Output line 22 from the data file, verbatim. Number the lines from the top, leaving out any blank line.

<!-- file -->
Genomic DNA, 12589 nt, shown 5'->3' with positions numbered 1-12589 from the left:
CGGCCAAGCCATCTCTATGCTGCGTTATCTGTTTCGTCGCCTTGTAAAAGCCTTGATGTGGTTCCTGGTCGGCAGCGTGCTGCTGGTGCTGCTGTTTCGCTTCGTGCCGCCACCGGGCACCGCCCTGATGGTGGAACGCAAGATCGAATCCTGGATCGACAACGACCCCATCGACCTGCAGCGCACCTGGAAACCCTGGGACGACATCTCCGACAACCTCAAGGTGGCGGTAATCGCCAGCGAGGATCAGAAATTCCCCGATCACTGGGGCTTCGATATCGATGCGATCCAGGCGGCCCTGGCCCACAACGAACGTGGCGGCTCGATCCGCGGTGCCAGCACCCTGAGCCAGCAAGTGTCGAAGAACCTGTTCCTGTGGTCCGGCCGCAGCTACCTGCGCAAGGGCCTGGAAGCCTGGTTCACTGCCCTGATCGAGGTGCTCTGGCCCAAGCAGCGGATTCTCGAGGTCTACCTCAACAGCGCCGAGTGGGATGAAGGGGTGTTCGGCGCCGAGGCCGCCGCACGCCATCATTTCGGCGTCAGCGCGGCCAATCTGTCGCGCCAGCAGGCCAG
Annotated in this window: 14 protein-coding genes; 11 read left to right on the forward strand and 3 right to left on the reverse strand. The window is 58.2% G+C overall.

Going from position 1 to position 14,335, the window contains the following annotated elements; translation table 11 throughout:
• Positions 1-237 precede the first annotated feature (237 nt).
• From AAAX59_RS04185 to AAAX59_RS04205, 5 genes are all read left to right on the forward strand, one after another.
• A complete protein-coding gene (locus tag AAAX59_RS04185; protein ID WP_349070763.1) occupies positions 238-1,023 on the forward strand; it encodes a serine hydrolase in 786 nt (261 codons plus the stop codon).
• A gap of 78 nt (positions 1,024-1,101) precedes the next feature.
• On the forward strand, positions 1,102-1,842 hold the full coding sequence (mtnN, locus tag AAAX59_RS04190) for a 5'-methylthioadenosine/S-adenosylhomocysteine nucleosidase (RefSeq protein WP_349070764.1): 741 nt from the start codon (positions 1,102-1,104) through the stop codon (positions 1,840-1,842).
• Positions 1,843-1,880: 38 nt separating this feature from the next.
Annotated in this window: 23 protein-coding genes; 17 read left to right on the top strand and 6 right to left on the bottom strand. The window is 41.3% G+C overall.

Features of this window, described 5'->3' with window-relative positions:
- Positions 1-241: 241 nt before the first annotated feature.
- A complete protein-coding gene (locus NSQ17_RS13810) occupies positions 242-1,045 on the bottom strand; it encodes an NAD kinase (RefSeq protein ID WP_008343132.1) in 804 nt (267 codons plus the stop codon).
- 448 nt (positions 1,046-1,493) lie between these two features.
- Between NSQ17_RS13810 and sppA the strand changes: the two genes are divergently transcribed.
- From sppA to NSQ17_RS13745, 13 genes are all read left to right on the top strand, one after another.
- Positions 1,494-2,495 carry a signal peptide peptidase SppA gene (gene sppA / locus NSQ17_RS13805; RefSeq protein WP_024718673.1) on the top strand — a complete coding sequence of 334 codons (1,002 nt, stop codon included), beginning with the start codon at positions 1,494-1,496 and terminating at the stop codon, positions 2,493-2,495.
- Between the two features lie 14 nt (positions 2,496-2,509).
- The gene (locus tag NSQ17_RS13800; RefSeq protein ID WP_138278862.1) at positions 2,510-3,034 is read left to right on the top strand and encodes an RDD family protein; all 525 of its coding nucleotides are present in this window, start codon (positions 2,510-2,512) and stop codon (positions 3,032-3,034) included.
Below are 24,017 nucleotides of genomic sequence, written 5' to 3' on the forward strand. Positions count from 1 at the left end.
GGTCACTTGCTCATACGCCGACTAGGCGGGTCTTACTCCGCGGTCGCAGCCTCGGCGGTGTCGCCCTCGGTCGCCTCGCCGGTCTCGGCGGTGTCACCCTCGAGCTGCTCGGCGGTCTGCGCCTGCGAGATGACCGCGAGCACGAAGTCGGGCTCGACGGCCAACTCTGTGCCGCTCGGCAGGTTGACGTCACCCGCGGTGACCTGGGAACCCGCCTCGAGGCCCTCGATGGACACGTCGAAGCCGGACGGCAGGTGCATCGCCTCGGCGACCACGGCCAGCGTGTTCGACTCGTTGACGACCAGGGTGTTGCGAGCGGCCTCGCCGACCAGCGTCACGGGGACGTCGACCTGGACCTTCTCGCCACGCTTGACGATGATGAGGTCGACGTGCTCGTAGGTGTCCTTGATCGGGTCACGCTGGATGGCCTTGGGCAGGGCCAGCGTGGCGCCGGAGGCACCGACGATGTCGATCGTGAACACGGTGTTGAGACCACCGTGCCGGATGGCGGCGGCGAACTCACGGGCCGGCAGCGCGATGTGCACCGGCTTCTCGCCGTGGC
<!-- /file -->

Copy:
GGTCACTTGCTCATACGCCGACTAGGCGGGTCTTACTCCGCGGTCGCAGCCTCGGCGGTGTCGCCCTCGGTCGCCTCGCCGGTCTCGGCGGTGTCACCCTCGAGCTGCTCGGCGGTCTGCGCCTGCGAGATGACCGCGAGCACGAAGTCGGGCTCGACGGCCAACTCTGTGCCGCTCGGCAGGTTGACGTCACCCGCGGTGACCTGGGAACCCGCCTCGAGGCCCTCGATGGACACGTCGAAGCCGGACGGCAGGTGCATCGCCTCGGCGACCACGGCCAGCGTGTTCGACTCGTTGACGACCAGGGTGTTGCGAGCGGCCTCGCCGACCAGCGTCACGGGGACGTCGACCTGGACCTTCTCGCCACGCTTGACGATGATGAGGTCGACGTGCTCGTAGGTGTCCTTGATCGGGTCACGCTGGATGGCCTTGGGCAGGGCCAGCGTGGCGCCGGAGGCACCGACGATGTCGATCGTGAACACGGTGTTGAGACCACCGTGCCGGATGGCGGCGGCGAACTCACGGGCCGGCAGCGCGATGTGCACCGGCTTCTCGCCGTGGC